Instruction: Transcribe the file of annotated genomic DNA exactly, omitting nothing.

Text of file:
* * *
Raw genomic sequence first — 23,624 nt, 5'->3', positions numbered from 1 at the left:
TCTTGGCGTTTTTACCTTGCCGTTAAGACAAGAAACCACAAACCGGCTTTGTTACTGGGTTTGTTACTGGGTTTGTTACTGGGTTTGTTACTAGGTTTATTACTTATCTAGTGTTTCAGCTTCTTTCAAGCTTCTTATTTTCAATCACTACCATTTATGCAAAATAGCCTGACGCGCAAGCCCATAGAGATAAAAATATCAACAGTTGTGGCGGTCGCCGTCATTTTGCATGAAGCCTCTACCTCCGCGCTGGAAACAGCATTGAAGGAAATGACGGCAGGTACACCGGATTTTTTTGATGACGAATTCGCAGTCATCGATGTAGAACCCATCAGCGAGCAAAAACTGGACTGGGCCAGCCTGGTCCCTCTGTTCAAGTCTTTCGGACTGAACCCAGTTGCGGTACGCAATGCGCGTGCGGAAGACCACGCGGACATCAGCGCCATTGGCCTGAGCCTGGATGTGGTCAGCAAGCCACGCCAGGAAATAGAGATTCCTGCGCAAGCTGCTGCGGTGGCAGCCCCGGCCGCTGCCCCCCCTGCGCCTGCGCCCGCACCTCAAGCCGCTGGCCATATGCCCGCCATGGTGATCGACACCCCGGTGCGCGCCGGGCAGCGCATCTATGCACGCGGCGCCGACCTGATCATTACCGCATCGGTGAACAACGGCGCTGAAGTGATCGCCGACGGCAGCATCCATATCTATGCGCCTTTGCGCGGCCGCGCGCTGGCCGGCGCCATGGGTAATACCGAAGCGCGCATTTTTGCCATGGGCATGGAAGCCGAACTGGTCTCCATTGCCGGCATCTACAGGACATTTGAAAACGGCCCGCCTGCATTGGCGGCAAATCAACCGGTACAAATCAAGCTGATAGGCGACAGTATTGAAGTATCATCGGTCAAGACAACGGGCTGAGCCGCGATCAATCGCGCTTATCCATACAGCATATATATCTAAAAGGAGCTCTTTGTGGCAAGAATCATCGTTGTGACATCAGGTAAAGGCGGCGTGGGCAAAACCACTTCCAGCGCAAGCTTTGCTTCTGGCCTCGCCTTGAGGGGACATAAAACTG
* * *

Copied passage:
Raw genomic sequence first — 23,624 nt, 5'->3', positions numbered from 1 at the left:
TCTTGGCGTTTTTACCTTGCCGTTAAGACAAGAAACCACAAACCGGCTTTGTTACTGGGTTTGTTACTGGGTTTGTTACTGGGTTTGTTACTAGGTTTATTACTTATCTAGTGTTTCAGCTTCTTTCAAGCTTCTTATTTTCAATCACTACCATTTATGCAAAATAGCCTGACGCGCAAGCCCATAGAGATAAAAATATCAACAGTTGTGGCGGTCGCCGTCATTTTGCATGAAGCCTCTACCTCCGCGCTGGAAACAGCATTGAAGGAAATGACGGCAGGTACACCGGATTTTTTTGATGACGAATTCGCAGTCATCGATGTAGAACCCATCAGCGAGCAAAAACTGGACTGGGCCAGCCTGGTCCCTCTGTTCAAGTCTTTCGGACTGAACCCAGTTGCGGTACGCAATGCGCGTGCGGAAGACCACGCGGACATCAGCGCCATTGGCCTGAGCCTGGATGTGGTCAGCAAGCCACGCCAGGAAATAGAGATTCCTGCGCAAGCTGCTGCGGTGGCAGCCCCGGCCGCTGCCCCCCCTGCGCCTGCGCCCGCACCTCAAGCCGCTGGCCATATGCCCGCCATGGTGATCGACACCCCGGTGCGCGCCGGGCAGCGCATCTATGCACGCGGCGCCGACCTGATCATTACCGCATCGGTGAACAACGGCGCTGAAGTGATCGCCGACGGCAGCATCCATATCTATGCGCCTTTGCGCGGCCGCGCGCTGGCCGGCGCCATGGGTAATACCGAAGCGCGCATTTTTGCCATGGGCATGGAAGCCGAACTGGTCTCCATTGCCGGCATCTACAGGACATTTGAAAACGGCCCGCCTGCATTGGCGGCAAATCAACCGGTACAAATCAAGCTGATAGGCGACAGTATTGAAGTATCATCGGTCAAGACAACGGGCTGAGCCGCGATCAATCGCGCTTATCCATACAGCATATATATCTAAAAGGAGCTCTTTGTGGCAAGAATCATCGTTGTGACATCAGGTAAAGGCGGCGTGGGCAAAACCACTTCCAGCGCAAGCTTTGCTTCTGGCCTCGCCTTGAGGGGACATAAAACTG